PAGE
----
“The Socratic pharmakon also acts like venom, like the bite of a poisonous snake (217-18). And Socrates’ bite is worse than a snake’s since its traces invade the soul. What Socrates’ words and the viper’s venom have in common, in any case, is their ability to penetrate and make off with the most concealed interiority of the body or soul. The demonic speech of this thaumaturge (en)trains the listener in dionysian frenzy and philosophic mania (218b). And when they don’t act like the venom of a snake, Socrates’ pharmaceutical charms provoke a kind of narcosis, benumbing and paralyzing into aporia, like the touch of a sting ray (narkē)”
– Jacques Derrida, “Plato’s Pharmacy”
Etymologically, much has been made of the pharmakon as the duality of poison and remedy. But let’s begin instead with therapy: therapeia, curing or healing, from “attend, do service, take care of”: therapon, “servant, attendant.” Margaret Chardiet, a.k.a Pharmakon, is your literal attendant, a presence there in your face, right between the eyes, but you’ll be her servant.
Physical therapy and psychotherapy both heal wounds, exterior and interior. However, as Derrida put it in his reflection on pharmakos, the idea that outside and inside exist separately and separated by a demarcation is a misconstrual; rather, the one contains and creates the other. Or, in Chardiet’s words, “it is about two things that are opposite being the same thing.” There are wounds and wounds: physical and psychic, though for a reductionist, the psychic is physical. Chardiet might treat the one with maggot therapy, the other with the primal scream. She’s not only the attendant, then, but the pharmakon, the one who administers the drugs to the outcast — the outcast nourished at public expense as pre-modern human standing-reserve, before, in times of trouble, s/he (as scapegoat) is beaten on the body and the genitals, and expelled, put to death, burnt.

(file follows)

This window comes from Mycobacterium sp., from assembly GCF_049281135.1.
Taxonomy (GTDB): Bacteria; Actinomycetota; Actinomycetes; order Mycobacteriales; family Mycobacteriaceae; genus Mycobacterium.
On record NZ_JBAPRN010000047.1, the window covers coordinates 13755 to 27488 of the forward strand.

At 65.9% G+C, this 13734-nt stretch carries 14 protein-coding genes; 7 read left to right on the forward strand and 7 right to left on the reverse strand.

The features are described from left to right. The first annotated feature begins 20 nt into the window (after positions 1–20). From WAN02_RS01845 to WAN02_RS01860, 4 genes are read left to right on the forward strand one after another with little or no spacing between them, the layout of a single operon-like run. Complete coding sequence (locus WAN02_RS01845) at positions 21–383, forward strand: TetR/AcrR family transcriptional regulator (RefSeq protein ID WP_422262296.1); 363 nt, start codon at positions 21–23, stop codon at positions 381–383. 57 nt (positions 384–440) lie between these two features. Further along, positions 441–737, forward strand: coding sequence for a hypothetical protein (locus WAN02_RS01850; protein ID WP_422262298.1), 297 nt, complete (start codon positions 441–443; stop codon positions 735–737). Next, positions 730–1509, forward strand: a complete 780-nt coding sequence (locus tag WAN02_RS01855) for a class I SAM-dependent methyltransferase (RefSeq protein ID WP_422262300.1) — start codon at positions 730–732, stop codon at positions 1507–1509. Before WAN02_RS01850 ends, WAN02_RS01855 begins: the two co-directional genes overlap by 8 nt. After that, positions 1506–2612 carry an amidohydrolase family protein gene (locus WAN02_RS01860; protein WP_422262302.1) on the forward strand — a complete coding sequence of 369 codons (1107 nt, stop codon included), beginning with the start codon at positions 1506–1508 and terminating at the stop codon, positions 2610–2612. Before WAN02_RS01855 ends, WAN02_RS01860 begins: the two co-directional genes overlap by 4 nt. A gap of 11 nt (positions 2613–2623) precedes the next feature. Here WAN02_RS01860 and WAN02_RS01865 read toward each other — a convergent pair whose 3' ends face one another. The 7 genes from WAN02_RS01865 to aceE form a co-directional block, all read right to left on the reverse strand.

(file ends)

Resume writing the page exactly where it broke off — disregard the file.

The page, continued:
Those latter verbs provide some clues to Pharmakon’s pulverized atmosphere. Where many death industrial and power electronics acts tend toward childish, black-metal-esque imagery and a tryhard-transgressive obsession with fascism and serial killers, Pharmakon deftly sidesteps these to create something far more disturbing: “I know it’s offensive, but the human race is disgusting. If they think I am acceptable, then I am doing something wrong, frankly” (Chardiet). It’s thereby made apparent that genuine transgression “is not thinkable within the terms of classical logic but only within the graphics of the supplement or of the pharmakon“ (Derrida).
Abandon is a sacrificial rite, one that thus brings to mind Teenage Jesus and the Jerks , but it’s not that it sounds like the No Wavers, exactly. Rather, there’s the same quality of a speculum scraping open the Id, transforming logos back into mythos. Chardiet shares Lydia Lunch’s confrontationalism, her need to make her audience uncomfortable, to evidence her contempt and nihilistic rejection of any connection except that in which suffering is inherent (which is all connections), to make the listener feel her pain with an impact visceral as well as aesthetic. “Pitted’s” insistent thud might be the door of Lunch’s closet slamming shut, while in moments like “Ache’s” hindquarters, there’s a certain soughing, defeated dreaminess, which gestures past “dark ambience” (if I may use that awful phrase) to Nico’s frozen warnings.